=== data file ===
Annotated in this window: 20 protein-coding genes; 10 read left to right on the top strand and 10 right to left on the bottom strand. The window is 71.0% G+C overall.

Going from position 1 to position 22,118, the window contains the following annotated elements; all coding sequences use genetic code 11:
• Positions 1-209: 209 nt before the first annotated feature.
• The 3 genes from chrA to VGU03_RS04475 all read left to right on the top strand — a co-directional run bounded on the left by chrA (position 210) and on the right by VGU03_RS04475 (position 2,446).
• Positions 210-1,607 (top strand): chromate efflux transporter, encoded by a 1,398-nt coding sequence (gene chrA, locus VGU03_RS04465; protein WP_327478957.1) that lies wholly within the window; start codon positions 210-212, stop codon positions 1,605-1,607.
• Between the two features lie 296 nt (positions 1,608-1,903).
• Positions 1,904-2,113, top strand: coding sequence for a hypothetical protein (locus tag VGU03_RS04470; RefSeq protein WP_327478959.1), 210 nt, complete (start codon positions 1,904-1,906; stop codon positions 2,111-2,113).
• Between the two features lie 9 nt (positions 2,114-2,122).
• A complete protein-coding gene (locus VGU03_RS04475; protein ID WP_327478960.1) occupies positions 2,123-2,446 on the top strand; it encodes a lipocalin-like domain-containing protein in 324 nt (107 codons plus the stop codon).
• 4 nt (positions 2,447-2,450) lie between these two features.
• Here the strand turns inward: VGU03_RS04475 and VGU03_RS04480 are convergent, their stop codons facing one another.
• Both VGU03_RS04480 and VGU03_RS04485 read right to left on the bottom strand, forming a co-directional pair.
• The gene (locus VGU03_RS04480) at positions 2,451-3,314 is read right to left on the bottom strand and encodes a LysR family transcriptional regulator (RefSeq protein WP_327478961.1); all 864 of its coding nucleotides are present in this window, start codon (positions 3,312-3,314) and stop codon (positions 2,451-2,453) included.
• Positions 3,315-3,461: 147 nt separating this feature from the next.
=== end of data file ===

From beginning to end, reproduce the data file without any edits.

Annotated in this window: 20 protein-coding genes; 10 read left to right on the top strand and 10 right to left on the bottom strand. The window is 71.0% G+C overall.

Going from position 1 to position 22,118, the window contains the following annotated elements; all coding sequences use genetic code 11:
• Positions 1-209: 209 nt before the first annotated feature.
• The 3 genes from chrA to VGU03_RS04475 all read left to right on the top strand — a co-directional run bounded on the left by chrA (position 210) and on the right by VGU03_RS04475 (position 2,446).
• Positions 210-1,607 (top strand): chromate efflux transporter, encoded by a 1,398-nt coding sequence (gene chrA, locus VGU03_RS04465; protein WP_327478957.1) that lies wholly within the window; start codon positions 210-212, stop codon positions 1,605-1,607.
• Between the two features lie 296 nt (positions 1,608-1,903).
• Positions 1,904-2,113, top strand: coding sequence for a hypothetical protein (locus tag VGU03_RS04470; RefSeq protein WP_327478959.1), 210 nt, complete (start codon positions 1,904-1,906; stop codon positions 2,111-2,113).
• Between the two features lie 9 nt (positions 2,114-2,122).
• A complete protein-coding gene (locus VGU03_RS04475; protein ID WP_327478960.1) occupies positions 2,123-2,446 on the top strand; it encodes a lipocalin-like domain-containing protein in 324 nt (107 codons plus the stop codon).
• 4 nt (positions 2,447-2,450) lie between these two features.
• Here the strand turns inward: VGU03_RS04475 and VGU03_RS04480 are convergent, their stop codons facing one another.
• Both VGU03_RS04480 and VGU03_RS04485 read right to left on the bottom strand, forming a co-directional pair.
• The gene (locus VGU03_RS04480) at positions 2,451-3,314 is read right to left on the bottom strand and encodes a LysR family transcriptional regulator (RefSeq protein WP_327478961.1); all 864 of its coding nucleotides are present in this window, start codon (positions 3,312-3,314) and stop codon (positions 2,451-2,453) included.
• Positions 3,315-3,461: 147 nt separating this feature from the next.